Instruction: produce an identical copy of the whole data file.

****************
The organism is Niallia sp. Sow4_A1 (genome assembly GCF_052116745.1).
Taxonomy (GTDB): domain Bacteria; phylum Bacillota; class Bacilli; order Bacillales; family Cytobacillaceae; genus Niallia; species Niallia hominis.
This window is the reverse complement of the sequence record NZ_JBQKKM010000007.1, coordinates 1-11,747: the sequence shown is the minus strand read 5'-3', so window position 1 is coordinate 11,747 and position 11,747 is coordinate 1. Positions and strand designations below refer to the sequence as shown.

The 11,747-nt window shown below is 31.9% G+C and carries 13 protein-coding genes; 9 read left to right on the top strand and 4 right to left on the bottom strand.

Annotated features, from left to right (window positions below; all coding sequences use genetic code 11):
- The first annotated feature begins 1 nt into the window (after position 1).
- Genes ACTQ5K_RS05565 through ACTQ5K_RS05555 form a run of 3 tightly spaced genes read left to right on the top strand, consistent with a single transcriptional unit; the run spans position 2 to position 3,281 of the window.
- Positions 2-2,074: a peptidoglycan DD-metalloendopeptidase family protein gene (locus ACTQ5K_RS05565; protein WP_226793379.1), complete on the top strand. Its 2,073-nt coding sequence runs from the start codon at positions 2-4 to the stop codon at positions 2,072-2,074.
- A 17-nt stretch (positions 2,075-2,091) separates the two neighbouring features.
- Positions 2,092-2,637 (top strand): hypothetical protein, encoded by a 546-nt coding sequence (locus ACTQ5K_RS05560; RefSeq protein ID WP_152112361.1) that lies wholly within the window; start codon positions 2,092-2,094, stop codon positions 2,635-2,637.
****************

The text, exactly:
The organism is Niallia sp. Sow4_A1 (genome assembly GCF_052116745.1).
Taxonomy (GTDB): domain Bacteria; phylum Bacillota; class Bacilli; order Bacillales; family Cytobacillaceae; genus Niallia; species Niallia hominis.
This window is the reverse complement of the sequence record NZ_JBQKKM010000007.1, coordinates 1-11,747: the sequence shown is the minus strand read 5'-3', so window position 1 is coordinate 11,747 and position 11,747 is coordinate 1. Positions and strand designations below refer to the sequence as shown.

The 11,747-nt window shown below is 31.9% G+C and carries 13 protein-coding genes; 9 read left to right on the top strand and 4 right to left on the bottom strand.

Annotated features, from left to right (window positions below; all coding sequences use genetic code 11):
- The first annotated feature begins 1 nt into the window (after position 1).
- Genes ACTQ5K_RS05565 through ACTQ5K_RS05555 form a run of 3 tightly spaced genes read left to right on the top strand, consistent with a single transcriptional unit; the run spans position 2 to position 3,281 of the window.
- Positions 2-2,074: a peptidoglycan DD-metalloendopeptidase family protein gene (locus ACTQ5K_RS05565; protein WP_226793379.1), complete on the top strand. Its 2,073-nt coding sequence runs from the start codon at positions 2-4 to the stop codon at positions 2,072-2,074.
- A 17-nt stretch (positions 2,075-2,091) separates the two neighbouring features.
- Positions 2,092-2,637 (top strand): hypothetical protein, encoded by a 546-nt coding sequence (locus ACTQ5K_RS05560; RefSeq protein ID WP_152112361.1) that lies wholly within the window; start codon positions 2,092-2,094, stop codon positions 2,635-2,637.